I did like the songs, and the performances, and I’d recommend it with caveats (not least of which being that it’s three hours long!). In contrast with other similar movies (at least one also turned musical) about artistic efforts in depressed British small towns with failing industries - The Full Monty and Brassed Off, though, I think it loses something by focussing solely on the individual, however talented.


Oct. 9th, 2016 09:43 pm
cyphomandra: fluffy snowy mountains (painting) (snowcone)
What I like hasn't changed much from previous years (including this sentence, which is copied over from multiple other letters!). I like plot, humour, and justified angst, singly or simultaneously. I like all the characters I have requested and enjoy seeing more of them. I have no problem with sexual content as long as it fits with the characters, although pages of explicit anatomical detail are unlikely to be my thing. I like stories that make me remember why I love the original inspiration as well as stories that make me think about it differently (and both! both is great). And I do like the canons themselves. I like these characters being part of their worlds, even when they struggle against them.

In terms of writing, I am open to traditional or experimental forms; I prefer past to present tense but if it works for the story I'll enjoy it. If you match on Donaldson, you don't have to write like him! (although feel free to stick in the occasional "telic" or "mien")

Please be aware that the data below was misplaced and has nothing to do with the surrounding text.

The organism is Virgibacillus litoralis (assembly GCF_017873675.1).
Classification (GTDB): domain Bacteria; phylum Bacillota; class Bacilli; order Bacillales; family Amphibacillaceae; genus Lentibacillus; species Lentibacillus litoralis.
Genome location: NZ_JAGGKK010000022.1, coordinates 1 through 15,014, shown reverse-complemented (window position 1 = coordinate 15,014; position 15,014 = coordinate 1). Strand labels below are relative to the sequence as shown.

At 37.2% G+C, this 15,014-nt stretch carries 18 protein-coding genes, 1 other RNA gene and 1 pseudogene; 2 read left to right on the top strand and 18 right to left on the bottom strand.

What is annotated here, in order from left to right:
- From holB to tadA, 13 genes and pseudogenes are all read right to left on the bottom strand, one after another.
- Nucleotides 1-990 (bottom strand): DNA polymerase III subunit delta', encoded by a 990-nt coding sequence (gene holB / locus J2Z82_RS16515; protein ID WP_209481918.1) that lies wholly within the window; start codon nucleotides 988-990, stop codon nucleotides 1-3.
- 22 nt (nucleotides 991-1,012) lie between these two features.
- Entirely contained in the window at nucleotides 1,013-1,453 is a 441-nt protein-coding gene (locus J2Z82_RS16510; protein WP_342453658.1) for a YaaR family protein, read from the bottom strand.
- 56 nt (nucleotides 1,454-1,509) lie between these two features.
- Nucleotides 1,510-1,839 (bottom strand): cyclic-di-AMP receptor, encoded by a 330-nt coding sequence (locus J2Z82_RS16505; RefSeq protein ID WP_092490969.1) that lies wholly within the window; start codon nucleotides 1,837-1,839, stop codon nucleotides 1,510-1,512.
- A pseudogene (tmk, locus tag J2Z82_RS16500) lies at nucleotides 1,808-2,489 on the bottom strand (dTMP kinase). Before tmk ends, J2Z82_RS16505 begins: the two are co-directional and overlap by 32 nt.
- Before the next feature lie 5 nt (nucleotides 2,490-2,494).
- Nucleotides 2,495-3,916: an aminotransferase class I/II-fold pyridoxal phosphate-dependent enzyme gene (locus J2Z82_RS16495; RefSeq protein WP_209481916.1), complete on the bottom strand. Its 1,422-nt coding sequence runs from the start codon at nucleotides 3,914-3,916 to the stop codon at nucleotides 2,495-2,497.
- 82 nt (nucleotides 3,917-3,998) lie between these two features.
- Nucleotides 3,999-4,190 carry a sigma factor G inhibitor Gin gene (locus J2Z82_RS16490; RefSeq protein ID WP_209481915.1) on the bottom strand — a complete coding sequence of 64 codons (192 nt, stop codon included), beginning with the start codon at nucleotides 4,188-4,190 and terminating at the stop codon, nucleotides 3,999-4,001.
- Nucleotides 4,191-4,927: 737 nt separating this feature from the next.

DNWs: earthquakes, child or animal harm as a major plot point (I prefer no fatal earthquakes at all as due to personal experience it kicks me completely out of the story, but off-stage glancing references to the second two are okay).

The Chronicles of Thomas Covenant, Stephen Donaldson. - Linden Avery requested character. Linden Avery was hugely important to me as a character in my teens, when there weren't a lot of adult females in sf/fantasy I could see myself in, and I still love her as well as what the Second Chronicles do with portal fantasy, which was fascinating and heart-breaking all in one. I re-read the books a lot and still think of them fondly; the first trilogy not so much, and I have read only the first two of the third and am not entirely convinced by them yet.

I would like; more Linden! On Earth or visiting the Land, and I'm happy to ignore the third series or go AU from the second if you have a better idea. I do like the third chronicles idea of time-travelling within the Land's history, if you wanted to do that, and would love exploring more of the Land (I nominated (ha) Nom for the tagset; I haven't requested him, but I'd love it if he showed up). Outside the Land, I wonder how Linden reconciles her experiences with her everyday life on returning to our world, especially her healthsense given her job, and I'd like to see her finding some peace or happiness there, having healed from her past. I am curious about how Covenant and Linden were summoned to the Land, and how porous the borders can become - what happens if characters from the Land show up in Linden's world?